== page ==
Series marks the launch of the NewsHour's Global Health Unit, funded by the Gates Foundation
WASHINGTON, March 19 /PRNewswire-USNewswire/ -- The NewsHour with Jim Lehrer's Global Health Unit launches its first series of reports next week -- March 23 - 27, 2009. NewsHour Senior Correspondent Ray Suarez reports from South Africa on new efforts underway to combat the HIV/AIDS epidemic, the rise of HIV/TB co-infections, and the impact of AIDS on children in a 3-part series that begins Monday, March 23, 2009. The series is timed to coincide with World TB Day - March 24, 2009
The Global Health Unit is made possible by a grant from the Bill and Melinda Gates Foundation. Upcoming reports include a segment on polio in Nigeria, and two pieces about health in Mexico.
Ray Suarez is available to speak about The NewsHour's global health coverage and his observations from South Africa. Below are descriptions of the reports to air on The NewsHour with Jim Lehrer next week.
Mon., March 23 - New Hope for HIV/AIDS in South Africa: Will it last?
After years of misinformation about the HIV virus spread by former South Africa President Thabo Mbeki and his health minister, the country is finally coming to grips with its AIDS crisis. Barbara Hogan, the new South African Minister of Health, is trying to contain a disease which has infected one of every 6 people in the country. Suarez looks at why this disease has been so hard to contain, recent successful efforts and the struggles that lie ahead.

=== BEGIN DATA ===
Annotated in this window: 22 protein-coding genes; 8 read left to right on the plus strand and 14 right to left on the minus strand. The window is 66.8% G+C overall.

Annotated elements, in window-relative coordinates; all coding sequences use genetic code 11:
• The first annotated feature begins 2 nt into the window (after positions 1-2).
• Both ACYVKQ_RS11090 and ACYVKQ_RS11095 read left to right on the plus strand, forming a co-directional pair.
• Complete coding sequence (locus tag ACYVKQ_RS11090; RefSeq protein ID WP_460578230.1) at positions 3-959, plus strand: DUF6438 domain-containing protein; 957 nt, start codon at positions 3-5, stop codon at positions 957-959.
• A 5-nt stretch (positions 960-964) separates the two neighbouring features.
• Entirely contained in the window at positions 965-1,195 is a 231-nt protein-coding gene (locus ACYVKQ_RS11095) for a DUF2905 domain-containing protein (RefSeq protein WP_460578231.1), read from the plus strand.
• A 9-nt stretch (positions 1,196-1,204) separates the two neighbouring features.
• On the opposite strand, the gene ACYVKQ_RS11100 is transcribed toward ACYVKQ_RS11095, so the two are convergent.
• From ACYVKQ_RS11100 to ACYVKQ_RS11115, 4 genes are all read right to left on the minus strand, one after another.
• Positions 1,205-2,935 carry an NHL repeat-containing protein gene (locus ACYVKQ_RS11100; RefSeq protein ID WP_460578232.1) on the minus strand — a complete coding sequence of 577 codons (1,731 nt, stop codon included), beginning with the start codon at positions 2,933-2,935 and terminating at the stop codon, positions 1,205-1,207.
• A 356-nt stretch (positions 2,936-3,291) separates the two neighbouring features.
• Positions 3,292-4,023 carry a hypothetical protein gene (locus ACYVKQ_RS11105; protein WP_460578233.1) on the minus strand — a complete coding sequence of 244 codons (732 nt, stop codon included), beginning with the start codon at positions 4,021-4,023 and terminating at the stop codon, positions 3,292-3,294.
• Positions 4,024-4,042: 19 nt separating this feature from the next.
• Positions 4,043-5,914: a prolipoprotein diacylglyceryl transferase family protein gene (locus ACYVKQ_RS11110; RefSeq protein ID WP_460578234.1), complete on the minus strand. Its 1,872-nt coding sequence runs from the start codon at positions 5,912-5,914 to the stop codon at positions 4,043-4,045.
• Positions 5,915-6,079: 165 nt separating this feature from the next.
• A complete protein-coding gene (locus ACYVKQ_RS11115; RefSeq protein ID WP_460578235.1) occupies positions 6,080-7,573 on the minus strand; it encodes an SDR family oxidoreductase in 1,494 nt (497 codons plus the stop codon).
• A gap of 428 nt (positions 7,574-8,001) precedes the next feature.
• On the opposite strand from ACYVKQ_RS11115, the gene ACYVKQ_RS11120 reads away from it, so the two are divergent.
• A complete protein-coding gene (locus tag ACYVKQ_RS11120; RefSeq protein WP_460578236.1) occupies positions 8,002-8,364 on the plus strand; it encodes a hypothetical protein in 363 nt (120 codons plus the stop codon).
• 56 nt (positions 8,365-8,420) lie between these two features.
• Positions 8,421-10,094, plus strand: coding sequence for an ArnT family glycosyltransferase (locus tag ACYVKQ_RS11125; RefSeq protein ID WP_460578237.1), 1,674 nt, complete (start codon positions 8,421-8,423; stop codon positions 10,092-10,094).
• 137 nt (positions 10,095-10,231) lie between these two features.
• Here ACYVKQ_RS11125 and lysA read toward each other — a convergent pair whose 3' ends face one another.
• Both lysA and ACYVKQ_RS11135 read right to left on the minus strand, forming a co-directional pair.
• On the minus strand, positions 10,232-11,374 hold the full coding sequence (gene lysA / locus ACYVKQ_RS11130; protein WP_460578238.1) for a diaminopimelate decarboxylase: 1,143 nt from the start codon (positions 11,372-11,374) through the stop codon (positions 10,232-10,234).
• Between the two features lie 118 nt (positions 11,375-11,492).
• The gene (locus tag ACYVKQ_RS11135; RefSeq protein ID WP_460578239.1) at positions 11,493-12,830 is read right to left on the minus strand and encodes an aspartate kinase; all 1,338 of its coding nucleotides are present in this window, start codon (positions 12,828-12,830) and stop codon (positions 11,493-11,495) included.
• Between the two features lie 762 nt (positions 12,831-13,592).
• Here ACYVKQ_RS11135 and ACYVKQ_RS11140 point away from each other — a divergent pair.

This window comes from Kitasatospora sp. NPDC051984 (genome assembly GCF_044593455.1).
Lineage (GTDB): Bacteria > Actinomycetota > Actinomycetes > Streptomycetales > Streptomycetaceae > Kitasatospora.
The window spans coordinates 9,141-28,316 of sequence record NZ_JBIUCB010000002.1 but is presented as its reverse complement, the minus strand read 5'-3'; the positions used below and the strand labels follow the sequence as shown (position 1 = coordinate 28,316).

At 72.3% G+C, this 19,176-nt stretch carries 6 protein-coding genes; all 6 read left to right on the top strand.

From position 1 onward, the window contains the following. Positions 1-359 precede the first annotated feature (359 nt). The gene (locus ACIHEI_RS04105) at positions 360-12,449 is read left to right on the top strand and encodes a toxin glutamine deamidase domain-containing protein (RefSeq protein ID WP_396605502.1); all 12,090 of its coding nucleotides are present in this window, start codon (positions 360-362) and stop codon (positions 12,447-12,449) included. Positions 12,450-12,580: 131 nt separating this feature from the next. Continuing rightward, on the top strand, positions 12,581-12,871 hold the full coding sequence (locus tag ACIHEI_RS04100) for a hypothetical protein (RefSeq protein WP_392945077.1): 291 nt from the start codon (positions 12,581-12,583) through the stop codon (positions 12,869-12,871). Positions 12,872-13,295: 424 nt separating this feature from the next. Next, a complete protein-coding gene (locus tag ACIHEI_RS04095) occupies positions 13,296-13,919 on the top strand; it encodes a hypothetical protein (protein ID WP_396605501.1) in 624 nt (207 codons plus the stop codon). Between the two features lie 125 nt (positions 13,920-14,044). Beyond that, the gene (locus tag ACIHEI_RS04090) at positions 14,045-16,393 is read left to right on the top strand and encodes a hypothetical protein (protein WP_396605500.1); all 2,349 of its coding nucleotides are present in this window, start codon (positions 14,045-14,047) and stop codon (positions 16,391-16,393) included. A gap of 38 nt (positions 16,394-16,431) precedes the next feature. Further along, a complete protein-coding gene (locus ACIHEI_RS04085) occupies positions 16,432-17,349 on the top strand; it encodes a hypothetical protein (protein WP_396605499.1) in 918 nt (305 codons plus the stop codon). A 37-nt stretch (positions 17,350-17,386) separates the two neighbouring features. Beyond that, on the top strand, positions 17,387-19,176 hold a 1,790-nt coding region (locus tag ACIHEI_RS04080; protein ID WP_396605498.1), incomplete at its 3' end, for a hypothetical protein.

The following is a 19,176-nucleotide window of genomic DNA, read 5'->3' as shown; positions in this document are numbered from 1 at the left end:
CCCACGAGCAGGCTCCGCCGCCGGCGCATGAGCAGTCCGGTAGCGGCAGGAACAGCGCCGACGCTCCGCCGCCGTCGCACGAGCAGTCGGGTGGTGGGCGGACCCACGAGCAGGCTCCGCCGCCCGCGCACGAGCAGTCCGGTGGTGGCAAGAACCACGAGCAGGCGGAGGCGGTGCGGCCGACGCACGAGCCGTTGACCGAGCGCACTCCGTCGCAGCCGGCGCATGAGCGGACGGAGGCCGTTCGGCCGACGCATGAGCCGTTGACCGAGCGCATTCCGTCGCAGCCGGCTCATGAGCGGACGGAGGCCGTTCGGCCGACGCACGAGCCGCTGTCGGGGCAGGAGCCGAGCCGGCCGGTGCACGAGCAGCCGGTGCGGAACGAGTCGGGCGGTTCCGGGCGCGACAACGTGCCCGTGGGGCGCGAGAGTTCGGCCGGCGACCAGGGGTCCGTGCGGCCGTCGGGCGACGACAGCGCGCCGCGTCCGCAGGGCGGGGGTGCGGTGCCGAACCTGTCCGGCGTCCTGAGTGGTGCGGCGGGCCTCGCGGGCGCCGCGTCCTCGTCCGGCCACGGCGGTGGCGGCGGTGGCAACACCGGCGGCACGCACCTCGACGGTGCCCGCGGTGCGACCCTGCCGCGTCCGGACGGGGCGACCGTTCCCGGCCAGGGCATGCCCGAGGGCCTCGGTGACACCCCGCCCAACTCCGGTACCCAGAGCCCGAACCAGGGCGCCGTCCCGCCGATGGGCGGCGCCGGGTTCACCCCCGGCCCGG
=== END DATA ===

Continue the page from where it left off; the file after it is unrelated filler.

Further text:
Tues., March 24 - New life for an old killer (World TB Day)
As seen in this report that Suarez taped at the Prince Cyril Zulu Centre in Durban, South Africa, and in a clinic in the rural Illembe District of KwaZulu-Natal province, tuberculosis is an old disease that has been given new life by HIV. Although HIV infected patients are living longer due to antiretroviral drugs, their weakened immune systems make them particularly susceptible to TB, which has become their number one killer.
Wed., March 25 - The Lost Generation
12-year-old twins, Batkithi and Bonisani Masoka are among the millions of children world wide left orphaned by AIDS, many of them living in Africa. South African health officials refer to these children as "the lost generation." Suarez visits a rural area in KwaZulu Natal where children, like the Masokas, act as the head of their households, struggling to raise their siblings and struggling to survive.
A web site devoted to The NewsHour's global health reports launches later today. It can be found online here: http://www.pbs.org/newshour/globalhealth
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